(Cover photo credit: Bryce Hall)
For 26 years and 10 albums, Lamb of God have held their thrown as the kings of american metal. Their legacy has carried them all over the world, performing for generations of metal heads on stages large and small. But this show will be unlike anything the band has ever done before. Packed onto a small stage at The Broadberry in the bands home town of Richmond, VA will not only mark the first live stream event in the bands history, but will also mark the first time any material off their 2020 self-titled record will be played live. As we get ready for the show to start, the only fear fans should have is if a circle pit breaks out in their living room. And if it does, you know you were at a Lamb of God show.
As the blue lights pierce through the darkness of the room, guitarist Willie Adler’s eerie intro begins to play. Soon the silhouette of singer Randy Blythe and his signature dreads take shape as he gives his baritone monologue. While “Momento Mori” is slowly unfolding, we are blindsided by the explosive transition to the blistering main riff and drummer Art Cruz’s machine gun like double bass. This is that ferocity we all look for in a Lamb of God show. When Randy is front and center swinging those tentacle like dreads around as everyone else on stage is chugging away.
Sitting here watching the show, it dawns on me its been years since I’ve seen them on anything smaller than a festival or amphitheater setting. I could not imagine the energy coming off such a small stage for an entire set. You can feel it while looking at your computer, but to be a fan on the floor only feet or inches from this band would just be incredible. And one song from early in the setlist that have that floor moving would have been “Gears“. With Cruz’s four count setting up Willie, Mark and John’s progressive build up, it’s Randy’s growl that ignites the opening breakdown of the song. With every verse more vicious as the last, it’s the tracks conclusion post solo that hits you right in the chest.
While an audio sample of wind blowing and the sound of clock ticks and bells fill up the dead air, Randy addresses the viewers for the first time. “Welcome to our broadcast, from here in Richmond Virginia. Thank you for joining us.” he says in a sinister voice. He then dedicates the next song to their friend, fallen front man of Power Trip Riley Gale. Mark Morton starts “Reality Bath” by plucking away on his guitar like he’s killing time at practice. Within seconds it turns into shear ferocity only matched by Blythe’s rapid fire howl.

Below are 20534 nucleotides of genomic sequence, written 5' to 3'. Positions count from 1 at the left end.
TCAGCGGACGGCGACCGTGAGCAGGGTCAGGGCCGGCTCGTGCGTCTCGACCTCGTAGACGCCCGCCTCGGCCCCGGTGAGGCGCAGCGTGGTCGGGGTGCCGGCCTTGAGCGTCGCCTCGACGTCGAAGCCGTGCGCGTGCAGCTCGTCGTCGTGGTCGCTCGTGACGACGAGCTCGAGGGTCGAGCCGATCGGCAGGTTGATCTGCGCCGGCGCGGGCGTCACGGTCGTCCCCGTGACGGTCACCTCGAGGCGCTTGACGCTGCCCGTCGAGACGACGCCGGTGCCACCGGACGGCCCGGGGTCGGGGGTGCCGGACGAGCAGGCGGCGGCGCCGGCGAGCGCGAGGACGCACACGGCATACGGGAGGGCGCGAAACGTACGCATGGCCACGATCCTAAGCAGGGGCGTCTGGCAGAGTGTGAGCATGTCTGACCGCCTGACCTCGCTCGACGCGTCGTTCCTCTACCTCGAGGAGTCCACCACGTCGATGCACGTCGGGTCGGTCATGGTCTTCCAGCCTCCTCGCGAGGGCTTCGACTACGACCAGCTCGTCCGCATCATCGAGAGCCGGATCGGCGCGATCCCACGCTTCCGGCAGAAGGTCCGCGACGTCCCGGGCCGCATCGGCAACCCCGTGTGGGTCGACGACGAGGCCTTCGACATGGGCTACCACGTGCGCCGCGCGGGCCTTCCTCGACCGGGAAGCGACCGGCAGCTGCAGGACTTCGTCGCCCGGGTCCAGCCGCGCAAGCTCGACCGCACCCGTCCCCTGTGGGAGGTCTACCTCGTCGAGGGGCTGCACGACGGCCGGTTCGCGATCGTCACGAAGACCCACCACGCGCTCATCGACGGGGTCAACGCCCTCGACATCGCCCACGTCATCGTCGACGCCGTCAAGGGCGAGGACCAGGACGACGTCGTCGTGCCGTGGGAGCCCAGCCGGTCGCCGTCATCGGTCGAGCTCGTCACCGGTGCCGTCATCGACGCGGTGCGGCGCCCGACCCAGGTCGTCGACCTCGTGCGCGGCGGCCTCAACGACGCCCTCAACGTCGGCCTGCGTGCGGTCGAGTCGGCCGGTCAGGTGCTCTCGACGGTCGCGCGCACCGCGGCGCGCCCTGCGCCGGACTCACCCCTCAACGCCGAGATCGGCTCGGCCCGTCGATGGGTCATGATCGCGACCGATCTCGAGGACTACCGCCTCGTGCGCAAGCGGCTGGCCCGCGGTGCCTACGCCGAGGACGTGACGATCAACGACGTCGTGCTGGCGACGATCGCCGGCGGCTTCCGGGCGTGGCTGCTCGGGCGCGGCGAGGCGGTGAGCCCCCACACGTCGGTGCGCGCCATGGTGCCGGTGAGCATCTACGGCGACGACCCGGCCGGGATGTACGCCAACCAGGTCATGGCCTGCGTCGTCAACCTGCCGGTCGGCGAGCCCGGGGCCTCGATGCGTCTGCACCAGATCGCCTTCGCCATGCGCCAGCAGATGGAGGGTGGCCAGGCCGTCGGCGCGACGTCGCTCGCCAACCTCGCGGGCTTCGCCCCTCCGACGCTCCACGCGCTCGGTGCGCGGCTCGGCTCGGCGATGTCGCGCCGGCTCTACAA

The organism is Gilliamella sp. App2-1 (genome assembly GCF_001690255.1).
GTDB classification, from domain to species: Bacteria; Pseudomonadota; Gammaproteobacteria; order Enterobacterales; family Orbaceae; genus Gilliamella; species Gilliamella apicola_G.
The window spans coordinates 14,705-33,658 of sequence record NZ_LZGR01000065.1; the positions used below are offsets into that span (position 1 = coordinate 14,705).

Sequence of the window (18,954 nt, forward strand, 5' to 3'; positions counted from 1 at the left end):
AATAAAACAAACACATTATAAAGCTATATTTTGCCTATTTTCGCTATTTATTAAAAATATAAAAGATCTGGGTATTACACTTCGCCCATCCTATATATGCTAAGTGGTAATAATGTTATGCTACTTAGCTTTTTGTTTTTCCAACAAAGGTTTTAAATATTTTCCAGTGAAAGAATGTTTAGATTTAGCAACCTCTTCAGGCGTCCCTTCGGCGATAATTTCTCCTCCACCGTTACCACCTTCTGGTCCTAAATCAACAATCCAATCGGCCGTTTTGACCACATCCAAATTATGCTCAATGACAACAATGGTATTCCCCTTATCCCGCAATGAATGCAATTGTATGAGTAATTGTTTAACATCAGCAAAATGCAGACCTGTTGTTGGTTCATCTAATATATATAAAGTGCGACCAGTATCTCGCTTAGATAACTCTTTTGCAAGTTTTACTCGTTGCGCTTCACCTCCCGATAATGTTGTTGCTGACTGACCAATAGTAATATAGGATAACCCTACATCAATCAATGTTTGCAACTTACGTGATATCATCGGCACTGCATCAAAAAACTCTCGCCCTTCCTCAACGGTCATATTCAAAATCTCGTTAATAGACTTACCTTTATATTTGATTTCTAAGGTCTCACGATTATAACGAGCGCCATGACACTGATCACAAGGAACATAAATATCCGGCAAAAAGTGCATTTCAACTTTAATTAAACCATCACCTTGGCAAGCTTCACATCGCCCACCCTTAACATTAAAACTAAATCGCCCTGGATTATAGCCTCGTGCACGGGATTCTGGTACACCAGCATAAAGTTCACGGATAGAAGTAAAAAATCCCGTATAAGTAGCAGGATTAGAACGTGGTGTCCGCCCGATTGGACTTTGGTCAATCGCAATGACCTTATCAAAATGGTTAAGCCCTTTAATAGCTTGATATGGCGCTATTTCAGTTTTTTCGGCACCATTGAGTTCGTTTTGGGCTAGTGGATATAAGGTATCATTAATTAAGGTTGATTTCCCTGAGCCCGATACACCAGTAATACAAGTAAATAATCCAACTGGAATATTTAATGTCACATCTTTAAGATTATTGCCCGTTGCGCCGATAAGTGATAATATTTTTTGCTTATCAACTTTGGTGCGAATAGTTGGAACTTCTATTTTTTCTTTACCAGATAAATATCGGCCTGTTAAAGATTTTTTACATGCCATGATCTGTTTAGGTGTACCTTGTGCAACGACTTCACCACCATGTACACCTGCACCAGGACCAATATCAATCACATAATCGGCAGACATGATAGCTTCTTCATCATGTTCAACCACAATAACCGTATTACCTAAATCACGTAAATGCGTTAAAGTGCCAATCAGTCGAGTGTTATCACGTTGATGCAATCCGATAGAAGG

Lamb of God’s new album in my opinion is flawless from front to back. But for me, “Poison Dream” was the one song I was really looking forward to seeing the band playing live and it did not disappoint. Through the remaining feedback leftover from “Resurrection Man“, Willie Adler blasts into the songs blistering intro and then like a bomb detonating, Lamb of God explode and advance with the musical onslaught. And just when you think it couldn’t get any more intense, the songs final breakdown supplied enough adrenaline to wake a corpse while Randy Blythe’s howling screams echo through the air. The only thing missing was the guest appearance from Hatebreed front man Jamey Jasta.
(Photo Credit: Bryce Hall)
“On the Hook” is the last entry of this 10 track monument of an album. As the light go out, the sounds of a heart monitor beeping can be heard over police sirens and screams. Art Cruz sets it off with a borage of blast beats and double bass as Blythe begins his tale of the pharmaceutical industry feeding addiction. The chorus line rings true over top of the hard hitting rhythm work as the stage lights flicker and strobe for the camera. The climatic progression came to a conclusion over cymbal hits ringing in the air in between the furious guitar attack.
(Photo Credit: Bryce Hall)
Even though Lamb of God fulfilled their promise of playing their latest album in its entirety, they had a little bit left in the tank for the fans. As the band resets, Randy Blythe announces “This next one is a punk rock song.”. With no hesitation, “Contractor” from 2009’s Wrath is unleashed like a like a tornado across the stage. Before the dust even settles from that, the boys from Virginia throw out a surprise classic with Ruin and I can only imagine everyone was as excited as I was.
(Photo Credit: Bryce Hall)
To stay in the spirit of surprises and new music, we are informed by our host “This is a brand new one, written and recorded in quarantine. For our good friends Bill & Ted”. And after a little laugh, the band play their killer contribution from the soundtrack for Bill & Ted Face the Music with “The Death of Us“. I haven’t seen the movie yet, but I can pretty much guarantee it would be the hardest song of the trilogy. The words I had dreaded to hear through out this show had finally been said “This, will be our last song of this evenings delectable selection”. Fans were given permission to destroy their livings rooms and smash their mothers best china but it’s cool, Randy gave you permission.
For the 16th and final song of the night it would be “512” off of VII: Sturm und Drang and what a way to end it. From the very first note Lamb of God showed first hand that you don’t need the huge stage and thousands of screaming fans or any screaming fans at all to put on an incredible show. And the best part is that we get to witness it all over again as Lamb of God will play their monumental album Ashes of the Wake this Friday at 5pm with the pre-show starting at 4pm with Whitechapel streaming a show from 2014. So make sure you head to https://watch.lamb-of-god.com/ and get your ticket and ticket bundles because this will not be a show you want to miss it. But if you’re grounded because to destroyed your house or your parents things, we totally understand.